Higher Education: Internet

(asked on 15th July 2020) - View Source

Question to the Department for Education:

To ask Her Majesty's Government what measures they are planning to ensure that students registered at universities for the 2020–21 academic year who undertake courses through remote learning have (1) sufficient contact hours with tutors, and (2) effective learning support.

Answered by
Lord Parkinson of Whitley Bay Portrait
Lord Parkinson of Whitley Bay
Parliamentary Under Secretary of State (Department for Culture, Media and Sport)
This question was answered on 27th July 2020

English higher education (HE) providers are autonomous institutions – this means they have the freedom to determine the way their courses are taught, supervised, and assessed. However, providers that are registered with the Office for Students (OfS), the regulator of registered HE providers in England, must ensure that all students, from admission through to completion, have the support that they need to succeed in and benefit from HE. The government’s expectation is that quality and academic standards must be maintained, and the OfS has made it clear that all HE providers must continue to comply with registration conditions relating to quality and standards, which set out requirements to ensure that courses are high quality, that students are supported and achieve good outcomes, and that standards are protected.

The OfS has published information and guidance for providers and students, and the Quality Assurance Agency for Higher Education has also published a series of guides to support providers in securing academic standards and supporting student achievement during the COVID-19 pandemic.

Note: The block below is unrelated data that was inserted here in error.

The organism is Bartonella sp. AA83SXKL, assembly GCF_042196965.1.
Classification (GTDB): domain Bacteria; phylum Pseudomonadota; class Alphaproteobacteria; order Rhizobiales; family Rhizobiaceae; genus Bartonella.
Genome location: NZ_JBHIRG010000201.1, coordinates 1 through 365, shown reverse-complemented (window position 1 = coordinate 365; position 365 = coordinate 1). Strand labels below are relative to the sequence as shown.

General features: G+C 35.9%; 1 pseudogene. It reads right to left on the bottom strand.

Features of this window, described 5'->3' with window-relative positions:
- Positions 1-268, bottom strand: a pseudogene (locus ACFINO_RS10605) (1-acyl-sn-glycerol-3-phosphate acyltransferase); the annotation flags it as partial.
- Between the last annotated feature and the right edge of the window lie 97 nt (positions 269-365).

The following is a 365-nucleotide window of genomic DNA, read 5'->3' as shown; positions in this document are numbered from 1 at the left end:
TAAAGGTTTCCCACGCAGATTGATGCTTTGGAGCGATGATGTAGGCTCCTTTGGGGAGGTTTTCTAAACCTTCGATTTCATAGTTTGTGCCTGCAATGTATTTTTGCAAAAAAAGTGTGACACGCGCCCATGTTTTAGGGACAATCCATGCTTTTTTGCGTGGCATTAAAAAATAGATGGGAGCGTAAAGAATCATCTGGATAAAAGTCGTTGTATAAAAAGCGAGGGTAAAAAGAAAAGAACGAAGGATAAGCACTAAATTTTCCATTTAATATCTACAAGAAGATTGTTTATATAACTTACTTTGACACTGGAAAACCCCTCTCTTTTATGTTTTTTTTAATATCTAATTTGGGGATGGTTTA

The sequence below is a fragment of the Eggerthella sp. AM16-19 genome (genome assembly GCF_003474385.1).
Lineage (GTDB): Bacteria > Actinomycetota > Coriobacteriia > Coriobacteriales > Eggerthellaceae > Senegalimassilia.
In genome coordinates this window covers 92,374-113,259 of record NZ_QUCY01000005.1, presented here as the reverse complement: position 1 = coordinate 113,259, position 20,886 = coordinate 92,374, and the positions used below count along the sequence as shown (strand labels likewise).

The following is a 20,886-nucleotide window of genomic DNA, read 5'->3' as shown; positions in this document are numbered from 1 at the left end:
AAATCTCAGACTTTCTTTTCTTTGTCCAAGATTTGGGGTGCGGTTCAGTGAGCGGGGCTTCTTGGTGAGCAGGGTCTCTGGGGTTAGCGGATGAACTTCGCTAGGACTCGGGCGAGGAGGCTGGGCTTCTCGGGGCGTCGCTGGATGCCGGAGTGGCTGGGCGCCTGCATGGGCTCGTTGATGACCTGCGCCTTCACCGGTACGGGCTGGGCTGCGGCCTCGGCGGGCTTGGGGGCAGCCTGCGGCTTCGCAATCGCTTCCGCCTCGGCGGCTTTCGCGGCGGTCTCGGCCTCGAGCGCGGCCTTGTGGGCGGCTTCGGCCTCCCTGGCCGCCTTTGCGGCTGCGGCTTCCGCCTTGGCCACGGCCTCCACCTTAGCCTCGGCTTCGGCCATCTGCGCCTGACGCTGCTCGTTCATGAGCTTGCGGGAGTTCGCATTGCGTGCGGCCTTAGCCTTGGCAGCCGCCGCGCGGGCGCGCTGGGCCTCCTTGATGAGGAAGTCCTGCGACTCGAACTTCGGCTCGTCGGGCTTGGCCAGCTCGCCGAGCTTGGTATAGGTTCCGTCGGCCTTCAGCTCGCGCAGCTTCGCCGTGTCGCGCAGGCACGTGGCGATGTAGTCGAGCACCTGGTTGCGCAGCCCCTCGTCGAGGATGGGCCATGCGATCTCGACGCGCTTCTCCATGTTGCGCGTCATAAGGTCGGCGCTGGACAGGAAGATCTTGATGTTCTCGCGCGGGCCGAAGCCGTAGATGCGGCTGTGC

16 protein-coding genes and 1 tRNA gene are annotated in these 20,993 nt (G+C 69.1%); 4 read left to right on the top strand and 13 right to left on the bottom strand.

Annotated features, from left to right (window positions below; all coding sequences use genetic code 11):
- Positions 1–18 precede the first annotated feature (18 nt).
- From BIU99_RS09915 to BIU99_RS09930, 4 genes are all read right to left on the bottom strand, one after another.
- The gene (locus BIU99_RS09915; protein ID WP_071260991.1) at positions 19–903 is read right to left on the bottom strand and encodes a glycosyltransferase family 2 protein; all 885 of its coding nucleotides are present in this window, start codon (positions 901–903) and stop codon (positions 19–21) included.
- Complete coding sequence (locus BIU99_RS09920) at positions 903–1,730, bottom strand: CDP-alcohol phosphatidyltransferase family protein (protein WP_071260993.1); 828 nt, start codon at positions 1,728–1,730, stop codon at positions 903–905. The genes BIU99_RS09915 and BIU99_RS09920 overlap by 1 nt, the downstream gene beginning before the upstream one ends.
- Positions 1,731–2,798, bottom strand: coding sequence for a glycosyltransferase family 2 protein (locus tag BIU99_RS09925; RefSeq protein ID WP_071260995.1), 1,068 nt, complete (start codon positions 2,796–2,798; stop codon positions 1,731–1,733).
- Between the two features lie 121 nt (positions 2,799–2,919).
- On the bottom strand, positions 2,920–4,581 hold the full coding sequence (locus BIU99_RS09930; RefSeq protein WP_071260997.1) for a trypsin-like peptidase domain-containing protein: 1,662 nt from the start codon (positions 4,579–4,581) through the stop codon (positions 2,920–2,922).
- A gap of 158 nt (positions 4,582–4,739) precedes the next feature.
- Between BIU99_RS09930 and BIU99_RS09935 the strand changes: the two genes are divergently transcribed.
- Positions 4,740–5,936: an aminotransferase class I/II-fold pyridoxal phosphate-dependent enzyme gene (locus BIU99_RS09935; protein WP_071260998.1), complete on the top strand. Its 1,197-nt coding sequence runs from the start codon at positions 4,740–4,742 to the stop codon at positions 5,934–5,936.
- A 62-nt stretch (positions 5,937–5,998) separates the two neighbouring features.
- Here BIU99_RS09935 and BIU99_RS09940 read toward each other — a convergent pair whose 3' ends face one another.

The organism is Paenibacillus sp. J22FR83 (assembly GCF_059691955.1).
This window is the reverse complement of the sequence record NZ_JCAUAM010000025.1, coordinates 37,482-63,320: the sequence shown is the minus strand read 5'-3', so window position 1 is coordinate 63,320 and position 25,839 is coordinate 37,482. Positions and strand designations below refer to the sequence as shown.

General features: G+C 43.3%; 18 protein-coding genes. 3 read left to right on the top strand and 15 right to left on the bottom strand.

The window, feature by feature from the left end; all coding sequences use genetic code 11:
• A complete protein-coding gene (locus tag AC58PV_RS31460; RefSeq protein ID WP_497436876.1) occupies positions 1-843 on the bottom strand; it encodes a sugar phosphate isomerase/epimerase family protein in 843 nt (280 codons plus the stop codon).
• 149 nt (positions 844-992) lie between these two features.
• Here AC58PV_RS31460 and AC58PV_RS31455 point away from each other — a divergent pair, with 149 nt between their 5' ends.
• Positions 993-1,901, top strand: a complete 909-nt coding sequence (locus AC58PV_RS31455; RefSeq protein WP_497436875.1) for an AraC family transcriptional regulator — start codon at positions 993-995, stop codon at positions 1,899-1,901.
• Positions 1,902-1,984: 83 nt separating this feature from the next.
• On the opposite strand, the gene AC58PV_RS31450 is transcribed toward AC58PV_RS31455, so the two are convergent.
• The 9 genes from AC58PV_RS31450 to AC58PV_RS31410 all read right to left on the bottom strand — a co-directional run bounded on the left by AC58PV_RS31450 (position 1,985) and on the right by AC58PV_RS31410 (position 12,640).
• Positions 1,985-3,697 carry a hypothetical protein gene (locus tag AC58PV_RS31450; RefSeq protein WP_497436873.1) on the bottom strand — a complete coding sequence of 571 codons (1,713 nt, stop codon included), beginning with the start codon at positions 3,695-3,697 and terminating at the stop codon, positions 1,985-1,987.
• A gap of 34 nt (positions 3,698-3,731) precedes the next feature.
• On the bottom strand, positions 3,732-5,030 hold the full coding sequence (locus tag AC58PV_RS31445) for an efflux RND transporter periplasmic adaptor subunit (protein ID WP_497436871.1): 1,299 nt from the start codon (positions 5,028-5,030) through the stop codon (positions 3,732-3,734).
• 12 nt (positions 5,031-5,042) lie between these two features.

HE providers have indicated that they will deliver a blend of online teaching and in-person tuition in the autumn term that they consider appropriate and which is in line with public health advice. If students have concerns, there is a process in place for them to pursue them. They should first raise their concerns with their university. If their concerns remain unresolved, students at providers in England or Wales can ask the Office of the Independent Adjudicator for Higher Education to consider their complaint. Notwithstanding the ongoing uncertainty, we expect providers to ensure that continuing and prospective students receive the clear, accurate, and timely information they need to make informed decisions. This includes making them aware of any potential for changes at the earliest opportunity.

The government is aware of the disproportionate impact that the pandemic will have on some students. We have already worked closely with the OfS to help clarify that providers can draw upon existing funding within the current academic year to provide hardship funds and support disadvantaged students affected by COVID-19, including the purchase of IT equipment and mental health support. We have also allocated £100 million to support remote education, including to provide routers and laptops to vulnerable students, prioritising care leavers, including those at university.

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